Honda Recalls 870K 'Runaway' Vehicles
SUVs, minivans roll away without key in ignition
By Newser Editors and Wire Services
Posted Dec 12, 2012 8:51 AM CST
A 2003 Honda Odyssey and 2003 Honda Pilot are shown in a undated file photo. Safety regulators are investigating complaints that the vehicles can roll away after drivers have removed the ignition key.   (AP Photo/Honda Motor Company, File)

(Newser) – Honda is recalling more than 870,000 minivans and SUVs worldwide because they can roll away even though drivers have removed the keys from the ignition. The recall announced today affects older-model vehicles sold mainly in the United States. They were big sellers with families because of their ample space and reputation for quality.

Here are details of the recall:

  • Models affected: 347,000 Honda Odyssey minivans and 277,000 Pilot SUVs from the 2003 and 2004 model years. Also 247,000 Acura MDX SUVs from 2003-2006. All have automatic transmissions.
  • The problem: The mechanism that locks the key in the ignition while the vehicles are in gear can wear out. Drivers are then able to remove keys without shifting into park. Some have left the vehicles, which have rolled off unexpectedly.
  • Injuries: Two people were hurt in crashes, according to the National Highway Traffic Safety Administration, which received 43 complaints. In the most serious case, the driver reported a broken leg after being run over by his Odyssey in a steep driveway.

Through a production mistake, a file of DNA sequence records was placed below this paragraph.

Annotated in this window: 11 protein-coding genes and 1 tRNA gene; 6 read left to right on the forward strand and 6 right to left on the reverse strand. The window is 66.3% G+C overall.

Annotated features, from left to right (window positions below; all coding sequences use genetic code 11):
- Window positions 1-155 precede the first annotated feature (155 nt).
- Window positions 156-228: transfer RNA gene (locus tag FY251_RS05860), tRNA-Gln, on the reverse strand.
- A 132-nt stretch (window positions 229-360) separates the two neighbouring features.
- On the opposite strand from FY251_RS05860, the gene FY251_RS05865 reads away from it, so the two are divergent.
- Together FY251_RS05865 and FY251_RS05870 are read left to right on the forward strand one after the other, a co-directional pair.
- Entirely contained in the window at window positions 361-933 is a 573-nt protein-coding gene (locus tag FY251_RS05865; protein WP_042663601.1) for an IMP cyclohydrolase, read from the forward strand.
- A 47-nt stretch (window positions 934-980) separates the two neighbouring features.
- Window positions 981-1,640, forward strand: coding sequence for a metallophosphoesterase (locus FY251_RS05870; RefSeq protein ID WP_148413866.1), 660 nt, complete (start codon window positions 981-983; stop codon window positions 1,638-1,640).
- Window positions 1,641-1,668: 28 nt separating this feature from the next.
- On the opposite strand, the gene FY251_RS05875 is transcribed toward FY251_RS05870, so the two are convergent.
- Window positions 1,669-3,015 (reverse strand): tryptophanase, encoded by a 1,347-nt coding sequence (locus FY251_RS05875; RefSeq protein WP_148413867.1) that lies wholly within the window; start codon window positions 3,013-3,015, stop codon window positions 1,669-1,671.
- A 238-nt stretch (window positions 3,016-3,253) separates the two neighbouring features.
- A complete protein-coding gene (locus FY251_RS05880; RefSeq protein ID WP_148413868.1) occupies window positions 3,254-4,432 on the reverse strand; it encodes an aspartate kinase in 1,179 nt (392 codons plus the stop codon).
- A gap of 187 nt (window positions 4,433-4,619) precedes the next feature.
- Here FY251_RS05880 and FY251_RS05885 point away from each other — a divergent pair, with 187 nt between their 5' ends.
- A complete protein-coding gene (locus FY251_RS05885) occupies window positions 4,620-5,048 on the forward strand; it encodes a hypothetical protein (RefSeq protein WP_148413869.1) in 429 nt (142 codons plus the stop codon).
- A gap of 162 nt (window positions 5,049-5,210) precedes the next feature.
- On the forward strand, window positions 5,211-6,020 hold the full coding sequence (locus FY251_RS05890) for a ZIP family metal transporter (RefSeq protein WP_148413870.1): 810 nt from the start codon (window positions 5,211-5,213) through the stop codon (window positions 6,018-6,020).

• The fix: Dealers will repair the ignition interlock system free of charge.
  • Other problems: NHTSA is also investigating brake problems with the 2005 Pilot.

Copyright 2016 Newser, LLC. All rights reserved. This material may not be published, broadcast, rewritten, or redistributed. AP contributed to this report.

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Showing 3 of 29 comments
oldcarl
Dec 14, 2012 11:20 AM CST
If the vehicle is parked the vehicle with automatic transmission ought to be shifted into PARK. In addition, the parking/emergency brake should be used, especially on inclines. This solves the problem in any vehicle. Some time ago there were some vehicles recalled because of something called "sudden acceleration" while cruising down the road. I've never experienced it in over 50 years of driving but have thought that if such a think did happen and the car can't be shifted into neutral for any reason, the emergency/parking brake could be applied and that should stop it. That is what I would do.
Xisiuizado
Dec 12, 2012 8:28 PM CST
No. It isn't the fault of the manufacturer, especially so many years later, if parts wear out, especially with all of the junk hanging from keyrings these days. Furthermore, it is the driver's responsibility to ensure that a car is in park or neutral with the parking brake on.
TiredMemeCat
Dec 12, 2012 6:05 PM CST
Experts predict, much like the Audi 5000s, most of these cars will come in to the dealerships on their own - especially those located at the bottoms of hills.